LingQ and those blue words: Update

Back in late August when I first discovered LingQ, I posted here about my concerns with “having my blue words stolen from me” while studying my beginner’s Korean.

Since I’ve now gotten a couple of months of using LingQ under my belt, I thought it might be useful to update things. By rambling I hope to help both beginners (new to a language, and/or new to LingQ) see why things are set up this way, and also the admins to understand what beginners are bumping up against, and possibly to tweak things in some way so they’re more comfortable for those beginners.

The biggest contrast was when I additionally began “studying” Japanese in LingQ, in which I’m more or less fluent (having lived here for a couple of decades, and began studying the language a number of years before that). With a language as familiar as Japanese is to me, I suddenly found that I was naturally using LingQ in a completely different matter.

With my low-level skills in Korean, I’m wandering throughout the text carefully…parsing…every…word…so that I can gradually begin to understand what each sentence is about. Jumping back and forth throughout the document to gain context, etc.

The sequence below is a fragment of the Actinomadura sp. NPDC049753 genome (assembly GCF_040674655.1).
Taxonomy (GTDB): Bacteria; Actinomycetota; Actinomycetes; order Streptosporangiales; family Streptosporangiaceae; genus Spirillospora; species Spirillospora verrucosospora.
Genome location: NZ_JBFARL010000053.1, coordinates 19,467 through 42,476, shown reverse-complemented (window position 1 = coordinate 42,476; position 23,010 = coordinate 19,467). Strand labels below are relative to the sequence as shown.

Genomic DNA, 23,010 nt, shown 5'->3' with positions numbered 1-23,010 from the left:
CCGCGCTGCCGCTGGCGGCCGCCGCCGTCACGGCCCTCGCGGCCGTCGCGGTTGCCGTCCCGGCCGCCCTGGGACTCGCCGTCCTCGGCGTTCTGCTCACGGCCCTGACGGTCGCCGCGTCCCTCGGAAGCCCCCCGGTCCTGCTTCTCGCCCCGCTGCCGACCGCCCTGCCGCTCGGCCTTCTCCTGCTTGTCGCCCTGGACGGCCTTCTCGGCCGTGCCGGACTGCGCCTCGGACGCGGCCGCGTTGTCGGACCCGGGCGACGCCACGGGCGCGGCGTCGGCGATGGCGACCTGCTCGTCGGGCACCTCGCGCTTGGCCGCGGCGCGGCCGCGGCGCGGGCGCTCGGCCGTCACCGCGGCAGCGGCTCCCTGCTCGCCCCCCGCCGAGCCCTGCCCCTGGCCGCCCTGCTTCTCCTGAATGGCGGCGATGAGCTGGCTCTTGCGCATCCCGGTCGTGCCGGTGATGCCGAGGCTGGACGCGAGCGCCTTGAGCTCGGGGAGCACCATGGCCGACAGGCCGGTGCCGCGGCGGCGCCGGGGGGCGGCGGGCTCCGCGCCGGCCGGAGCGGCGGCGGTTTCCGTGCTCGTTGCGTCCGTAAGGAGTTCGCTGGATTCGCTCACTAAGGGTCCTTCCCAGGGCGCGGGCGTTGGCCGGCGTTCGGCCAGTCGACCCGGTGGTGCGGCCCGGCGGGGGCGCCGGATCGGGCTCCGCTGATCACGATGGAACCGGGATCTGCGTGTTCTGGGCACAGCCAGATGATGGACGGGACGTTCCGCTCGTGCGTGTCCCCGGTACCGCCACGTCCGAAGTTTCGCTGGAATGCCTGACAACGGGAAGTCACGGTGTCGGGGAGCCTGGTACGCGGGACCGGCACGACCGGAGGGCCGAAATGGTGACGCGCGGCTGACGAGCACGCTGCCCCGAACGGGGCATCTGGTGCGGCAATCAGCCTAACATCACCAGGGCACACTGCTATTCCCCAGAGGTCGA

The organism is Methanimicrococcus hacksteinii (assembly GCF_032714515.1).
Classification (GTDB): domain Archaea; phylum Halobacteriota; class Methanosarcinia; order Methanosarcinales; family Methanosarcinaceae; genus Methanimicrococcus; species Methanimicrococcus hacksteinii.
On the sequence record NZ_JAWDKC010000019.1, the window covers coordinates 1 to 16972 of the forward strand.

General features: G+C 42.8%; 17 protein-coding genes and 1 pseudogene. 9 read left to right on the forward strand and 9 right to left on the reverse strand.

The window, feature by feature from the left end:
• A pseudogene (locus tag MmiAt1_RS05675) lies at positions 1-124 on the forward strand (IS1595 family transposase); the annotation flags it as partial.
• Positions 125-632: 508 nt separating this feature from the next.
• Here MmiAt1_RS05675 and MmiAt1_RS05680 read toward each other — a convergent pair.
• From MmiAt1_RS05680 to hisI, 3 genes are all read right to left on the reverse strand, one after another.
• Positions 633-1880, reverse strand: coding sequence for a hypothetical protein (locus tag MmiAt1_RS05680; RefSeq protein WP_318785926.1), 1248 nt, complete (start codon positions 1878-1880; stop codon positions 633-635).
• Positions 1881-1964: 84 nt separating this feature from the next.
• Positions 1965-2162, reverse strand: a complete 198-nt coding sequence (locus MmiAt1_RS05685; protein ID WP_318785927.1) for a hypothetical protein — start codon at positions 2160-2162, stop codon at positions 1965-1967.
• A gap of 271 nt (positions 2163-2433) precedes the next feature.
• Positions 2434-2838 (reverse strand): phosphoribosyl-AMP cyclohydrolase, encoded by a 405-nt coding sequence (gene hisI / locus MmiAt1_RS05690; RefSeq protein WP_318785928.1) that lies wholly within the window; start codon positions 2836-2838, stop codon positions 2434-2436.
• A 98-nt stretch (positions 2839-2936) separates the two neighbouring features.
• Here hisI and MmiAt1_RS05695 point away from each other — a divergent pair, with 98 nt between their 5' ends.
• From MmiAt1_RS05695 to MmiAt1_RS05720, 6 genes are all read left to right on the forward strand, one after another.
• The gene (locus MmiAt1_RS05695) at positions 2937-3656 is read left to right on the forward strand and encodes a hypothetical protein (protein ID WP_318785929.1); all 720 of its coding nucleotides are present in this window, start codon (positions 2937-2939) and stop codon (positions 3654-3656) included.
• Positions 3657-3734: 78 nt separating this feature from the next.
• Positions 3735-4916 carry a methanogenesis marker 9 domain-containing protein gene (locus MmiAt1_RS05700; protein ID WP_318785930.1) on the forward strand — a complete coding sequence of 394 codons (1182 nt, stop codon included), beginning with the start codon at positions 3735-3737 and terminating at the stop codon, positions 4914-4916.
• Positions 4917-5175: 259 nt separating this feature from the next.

But with Japanese the sentences are pretty transparent to me, aside from the occasional word or phrase that I don’t solidly know. I’m mostly just reading. After LingQing the unclear parts I found myself naturally using the “Paging moves to known” option for everything else, and had that satisfying feeling of watching the counter jump with each page I turned. I’m guessing that this is probably why that option is set as the default. Once you’re up to a high level, it’s great. At a low level, not so much.

But at least now I see what it’s for. As a beginner I just totally couldn’t see that. There was no “satisfying feeling” when that happened, just irritation.

Currently I’m continually going back and forth between switching “Paging moves to known” on for Japanese and off for Korean. And occasionally forgetting, face-palming, and going back to fix that last page I just messed up. But I’ve got enough experience under my belt at this point that it’s no longer an extremely arduous process to fix it when I mess up. Maybe it’s not a big deal when your language is written in an easy-to-read script like the roman alphabet, but man was that a pain with my glacial Hangul-reading skills.

I just signed up for the current Korean 90-day challenge, so hopefully I’ll be getting a bunch more experience with LingQing and Korean both. Maybe even get my Korean up to the point where I can turn that option on and leave it there. But I sure ain’t there yet!

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